Medical Professional Publications

Innovation and Discovery

(From the September 2016 Issue of MedStat)

Researchers at Nationwide Children’s Hospital Describe New Type of Cancer Therapy

A study conducted at Nationwide Children’s Hospital has found that a new chemotherapy is effective against both pediatric and adult cancers, and that it allows other chemotherapies to more readily reach their targets. Timothy Cripe, MD, PhD, principal investigator in the Center for Childhood Cancer and Blood Diseases in The Research Institute at Nationwide Children’s, is senior author of the study, which was published online in July in the journal Pharmaceutical Research. Researchers found that the novel class of antitumor amphiphilic amines (RCn), and RC16 in particular, is 10 times more effective in harming tumor cells than regular cells.

Read the Pediatrics Nationwide article.

AveXis Receives FDA Breakthrough Therapy Designation for Spinal Muscular Atrophy Type 1

AveXis, Inc., a clinical-stage gene therapy company developing treatments for patients suffering from rare and life-threatening neurological genetic diseases, announced in July that the U.S Food and Drug Administration has granted Breakthrough Therapy Designation for AVXS-101, the company’s lead development candidate for the treatment of spinal muscular atrophy (SMA) Type 1 in pediatric patients. The Breakthrough Therapy Designation is based on preliminary clinical results from an ongoing trial conducted in collaboration with The Research Institute at Nationwide Children’s and The Ohio State University. SMA, which causes motor neuron loss and weakness, is the most common genetic cause of infant death, and SMA Type 1 is the most severe form, accounting for approximately 60 percent of cases at birth.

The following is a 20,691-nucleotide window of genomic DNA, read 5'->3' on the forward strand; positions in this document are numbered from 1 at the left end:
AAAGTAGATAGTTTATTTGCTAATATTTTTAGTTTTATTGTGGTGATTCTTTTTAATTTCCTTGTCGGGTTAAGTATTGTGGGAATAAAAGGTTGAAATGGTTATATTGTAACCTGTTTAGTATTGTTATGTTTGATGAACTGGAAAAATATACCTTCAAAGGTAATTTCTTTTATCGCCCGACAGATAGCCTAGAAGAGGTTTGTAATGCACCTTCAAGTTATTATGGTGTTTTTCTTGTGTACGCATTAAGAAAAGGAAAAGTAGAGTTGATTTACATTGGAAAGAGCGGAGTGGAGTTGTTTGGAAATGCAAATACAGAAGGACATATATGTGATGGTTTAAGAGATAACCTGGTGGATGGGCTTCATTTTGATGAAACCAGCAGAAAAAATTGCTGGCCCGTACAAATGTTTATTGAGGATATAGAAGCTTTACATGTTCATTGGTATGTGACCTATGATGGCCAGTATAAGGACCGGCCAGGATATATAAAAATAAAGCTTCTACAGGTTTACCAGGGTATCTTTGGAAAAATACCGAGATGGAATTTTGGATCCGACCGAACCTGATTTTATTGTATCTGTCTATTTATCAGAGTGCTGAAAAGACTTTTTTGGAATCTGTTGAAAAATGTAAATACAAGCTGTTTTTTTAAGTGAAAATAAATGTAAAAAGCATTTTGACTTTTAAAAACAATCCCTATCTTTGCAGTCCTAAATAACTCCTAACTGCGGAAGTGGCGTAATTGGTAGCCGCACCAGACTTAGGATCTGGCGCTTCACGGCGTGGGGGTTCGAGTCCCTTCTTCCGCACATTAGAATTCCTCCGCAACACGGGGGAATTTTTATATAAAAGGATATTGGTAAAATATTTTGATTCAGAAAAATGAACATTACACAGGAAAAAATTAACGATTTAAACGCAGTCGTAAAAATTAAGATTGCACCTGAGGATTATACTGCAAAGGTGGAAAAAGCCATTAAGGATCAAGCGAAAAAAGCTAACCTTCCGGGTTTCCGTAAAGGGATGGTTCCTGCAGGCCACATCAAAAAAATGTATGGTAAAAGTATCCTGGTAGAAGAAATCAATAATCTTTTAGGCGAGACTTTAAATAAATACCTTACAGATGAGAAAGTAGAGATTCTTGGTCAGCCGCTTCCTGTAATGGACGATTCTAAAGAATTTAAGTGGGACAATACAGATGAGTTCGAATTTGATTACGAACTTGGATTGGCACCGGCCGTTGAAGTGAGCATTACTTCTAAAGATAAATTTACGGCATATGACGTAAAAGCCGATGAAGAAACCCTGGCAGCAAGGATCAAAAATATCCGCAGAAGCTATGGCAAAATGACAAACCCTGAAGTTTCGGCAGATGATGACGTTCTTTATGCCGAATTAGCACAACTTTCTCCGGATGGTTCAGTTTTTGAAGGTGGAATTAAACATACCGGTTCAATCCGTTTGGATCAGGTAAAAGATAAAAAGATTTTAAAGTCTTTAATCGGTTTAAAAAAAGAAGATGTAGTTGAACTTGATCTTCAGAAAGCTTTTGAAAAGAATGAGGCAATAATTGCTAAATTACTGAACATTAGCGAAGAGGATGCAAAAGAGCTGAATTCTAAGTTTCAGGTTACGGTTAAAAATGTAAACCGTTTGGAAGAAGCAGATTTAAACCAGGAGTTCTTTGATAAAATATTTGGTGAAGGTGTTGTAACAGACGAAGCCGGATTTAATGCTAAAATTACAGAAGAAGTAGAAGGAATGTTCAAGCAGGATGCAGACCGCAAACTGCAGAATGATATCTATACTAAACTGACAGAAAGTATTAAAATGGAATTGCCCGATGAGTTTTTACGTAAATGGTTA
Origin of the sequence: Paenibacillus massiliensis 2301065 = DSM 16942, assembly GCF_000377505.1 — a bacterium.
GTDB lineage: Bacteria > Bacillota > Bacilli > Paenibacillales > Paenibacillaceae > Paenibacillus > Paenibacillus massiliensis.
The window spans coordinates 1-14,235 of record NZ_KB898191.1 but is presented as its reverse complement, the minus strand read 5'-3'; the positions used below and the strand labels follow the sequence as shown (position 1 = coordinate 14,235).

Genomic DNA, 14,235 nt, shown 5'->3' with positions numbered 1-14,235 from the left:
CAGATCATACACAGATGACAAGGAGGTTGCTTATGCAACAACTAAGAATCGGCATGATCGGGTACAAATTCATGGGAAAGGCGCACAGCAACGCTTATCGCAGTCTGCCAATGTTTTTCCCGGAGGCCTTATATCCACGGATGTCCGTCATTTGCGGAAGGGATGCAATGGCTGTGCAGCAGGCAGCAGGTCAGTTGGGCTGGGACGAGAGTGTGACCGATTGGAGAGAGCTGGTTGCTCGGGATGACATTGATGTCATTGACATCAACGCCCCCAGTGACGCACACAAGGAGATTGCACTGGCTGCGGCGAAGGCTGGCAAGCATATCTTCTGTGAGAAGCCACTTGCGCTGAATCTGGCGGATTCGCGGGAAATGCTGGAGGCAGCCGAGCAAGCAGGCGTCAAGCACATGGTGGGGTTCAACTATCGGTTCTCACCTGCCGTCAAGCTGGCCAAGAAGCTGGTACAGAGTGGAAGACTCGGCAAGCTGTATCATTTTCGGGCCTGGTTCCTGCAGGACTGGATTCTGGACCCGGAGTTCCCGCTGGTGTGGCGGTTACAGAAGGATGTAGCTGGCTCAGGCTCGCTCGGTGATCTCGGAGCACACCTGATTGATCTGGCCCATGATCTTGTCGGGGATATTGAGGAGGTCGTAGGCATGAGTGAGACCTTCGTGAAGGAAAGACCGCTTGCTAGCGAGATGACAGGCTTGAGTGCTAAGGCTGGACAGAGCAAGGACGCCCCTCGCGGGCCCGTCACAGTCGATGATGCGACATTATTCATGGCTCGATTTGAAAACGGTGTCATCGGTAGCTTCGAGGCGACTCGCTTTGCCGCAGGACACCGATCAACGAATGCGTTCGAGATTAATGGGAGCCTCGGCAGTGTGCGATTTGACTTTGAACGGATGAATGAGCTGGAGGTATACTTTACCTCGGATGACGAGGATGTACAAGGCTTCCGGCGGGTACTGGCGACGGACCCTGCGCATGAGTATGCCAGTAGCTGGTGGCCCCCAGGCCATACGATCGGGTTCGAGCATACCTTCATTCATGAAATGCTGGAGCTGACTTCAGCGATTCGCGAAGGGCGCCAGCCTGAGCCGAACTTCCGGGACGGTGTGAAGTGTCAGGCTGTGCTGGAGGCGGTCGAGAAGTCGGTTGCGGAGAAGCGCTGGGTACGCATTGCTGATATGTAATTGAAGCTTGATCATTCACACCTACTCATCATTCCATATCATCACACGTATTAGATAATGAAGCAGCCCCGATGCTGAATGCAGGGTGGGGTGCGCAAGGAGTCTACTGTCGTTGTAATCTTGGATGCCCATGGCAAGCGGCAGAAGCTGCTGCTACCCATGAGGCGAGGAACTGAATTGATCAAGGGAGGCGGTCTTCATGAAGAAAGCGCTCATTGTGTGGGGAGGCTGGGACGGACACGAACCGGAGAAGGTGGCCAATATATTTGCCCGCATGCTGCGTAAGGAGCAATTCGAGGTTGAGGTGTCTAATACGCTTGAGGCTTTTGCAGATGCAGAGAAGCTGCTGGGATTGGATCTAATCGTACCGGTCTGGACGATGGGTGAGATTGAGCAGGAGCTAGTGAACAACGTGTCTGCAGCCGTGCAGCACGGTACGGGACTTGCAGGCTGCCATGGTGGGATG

Read the News Room article.

Researchers Use Sequencing Technique to Identify Cause of Congenital Heart Disease in At-Risk Patients

Whole exome sequencing (WES) has the ability to identify disease-causing mutations, contributing to the development of personalized medicine and bridging a crucial gap between scientific knowledge and clinical application. A recent study from , >Vidu Garg, MD, Kim L. McBride, MD, MS, and Peter White, PhD, at Nationwide Children’s Hospital is the first to demonstrate that WES can be applied to clinical testing of congenital heart disease, the most common type of birth defect, affecting approximately 40,000 births per year in the United States. The study was published in Circulation: Cardiovascular Genetics and the types of congenital heart disease affecting patients in the analysis included atrial septal defects (ASD), patent ductus arteriosus (PDA), tetralogy of Fallot (TOF) and pulmonary valve dysplasia.

Read the Pediatrics Nationwide article.

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